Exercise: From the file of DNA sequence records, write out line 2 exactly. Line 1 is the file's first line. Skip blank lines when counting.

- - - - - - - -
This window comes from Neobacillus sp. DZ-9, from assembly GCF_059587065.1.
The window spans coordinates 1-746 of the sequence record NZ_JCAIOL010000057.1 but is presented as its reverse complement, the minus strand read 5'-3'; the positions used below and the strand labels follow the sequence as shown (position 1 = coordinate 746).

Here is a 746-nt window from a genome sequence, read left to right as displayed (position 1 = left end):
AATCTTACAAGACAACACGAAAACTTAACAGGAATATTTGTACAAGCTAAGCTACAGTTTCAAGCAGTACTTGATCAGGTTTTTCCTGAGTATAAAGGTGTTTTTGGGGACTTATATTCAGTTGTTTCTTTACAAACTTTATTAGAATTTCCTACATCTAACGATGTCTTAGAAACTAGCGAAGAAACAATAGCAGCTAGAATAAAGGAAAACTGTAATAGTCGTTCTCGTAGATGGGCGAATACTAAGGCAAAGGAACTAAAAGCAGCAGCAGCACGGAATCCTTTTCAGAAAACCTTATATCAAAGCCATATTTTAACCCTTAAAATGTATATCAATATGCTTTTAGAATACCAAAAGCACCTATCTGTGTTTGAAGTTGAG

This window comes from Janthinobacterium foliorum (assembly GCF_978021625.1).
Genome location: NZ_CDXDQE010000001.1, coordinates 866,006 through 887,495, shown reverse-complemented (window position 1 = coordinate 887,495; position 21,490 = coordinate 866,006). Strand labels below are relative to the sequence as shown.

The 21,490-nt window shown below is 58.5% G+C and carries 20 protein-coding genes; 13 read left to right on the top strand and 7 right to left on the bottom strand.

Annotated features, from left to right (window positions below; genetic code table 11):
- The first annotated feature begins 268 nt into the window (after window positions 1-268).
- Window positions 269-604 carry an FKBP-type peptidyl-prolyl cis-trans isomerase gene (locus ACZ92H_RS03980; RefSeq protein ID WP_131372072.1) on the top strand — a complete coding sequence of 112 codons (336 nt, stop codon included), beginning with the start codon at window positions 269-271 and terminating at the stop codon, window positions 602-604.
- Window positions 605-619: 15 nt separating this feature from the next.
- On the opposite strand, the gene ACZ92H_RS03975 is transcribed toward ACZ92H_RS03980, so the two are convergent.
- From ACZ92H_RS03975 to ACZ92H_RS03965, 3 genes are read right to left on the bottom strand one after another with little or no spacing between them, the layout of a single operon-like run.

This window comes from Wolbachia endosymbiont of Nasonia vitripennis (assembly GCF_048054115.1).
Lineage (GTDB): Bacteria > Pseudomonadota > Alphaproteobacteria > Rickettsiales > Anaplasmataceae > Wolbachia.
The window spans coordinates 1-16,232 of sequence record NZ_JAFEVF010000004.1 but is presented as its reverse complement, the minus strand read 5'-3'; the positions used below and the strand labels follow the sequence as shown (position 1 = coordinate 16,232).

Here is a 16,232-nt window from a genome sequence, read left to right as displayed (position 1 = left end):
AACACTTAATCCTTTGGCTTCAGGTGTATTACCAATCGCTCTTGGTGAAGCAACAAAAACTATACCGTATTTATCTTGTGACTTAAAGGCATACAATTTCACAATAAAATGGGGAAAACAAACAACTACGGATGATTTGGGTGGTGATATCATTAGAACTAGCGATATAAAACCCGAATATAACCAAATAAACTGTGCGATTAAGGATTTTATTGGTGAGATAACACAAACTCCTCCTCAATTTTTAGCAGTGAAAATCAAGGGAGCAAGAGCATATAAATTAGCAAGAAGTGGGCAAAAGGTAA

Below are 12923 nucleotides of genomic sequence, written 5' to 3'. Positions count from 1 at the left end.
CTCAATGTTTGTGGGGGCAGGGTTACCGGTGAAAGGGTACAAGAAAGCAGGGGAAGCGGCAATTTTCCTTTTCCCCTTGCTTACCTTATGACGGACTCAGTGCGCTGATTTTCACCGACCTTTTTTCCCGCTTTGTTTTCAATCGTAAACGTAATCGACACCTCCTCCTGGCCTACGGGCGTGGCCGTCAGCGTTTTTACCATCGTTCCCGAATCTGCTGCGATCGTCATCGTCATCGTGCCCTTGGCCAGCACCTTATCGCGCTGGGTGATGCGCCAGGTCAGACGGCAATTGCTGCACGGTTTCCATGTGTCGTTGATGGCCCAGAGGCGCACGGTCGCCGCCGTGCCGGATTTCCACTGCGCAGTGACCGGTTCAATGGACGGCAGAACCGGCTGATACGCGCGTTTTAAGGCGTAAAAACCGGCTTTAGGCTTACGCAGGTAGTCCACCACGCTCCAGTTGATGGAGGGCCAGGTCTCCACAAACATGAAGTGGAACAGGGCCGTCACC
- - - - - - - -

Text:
The window spans coordinates 1-746 of the sequence record NZ_JCAIOL010000057.1 but is presented as its reverse complement, the minus strand read 5'-3'; the positions used below and the strand labels follow the sequence as shown (position 1 = coordinate 746).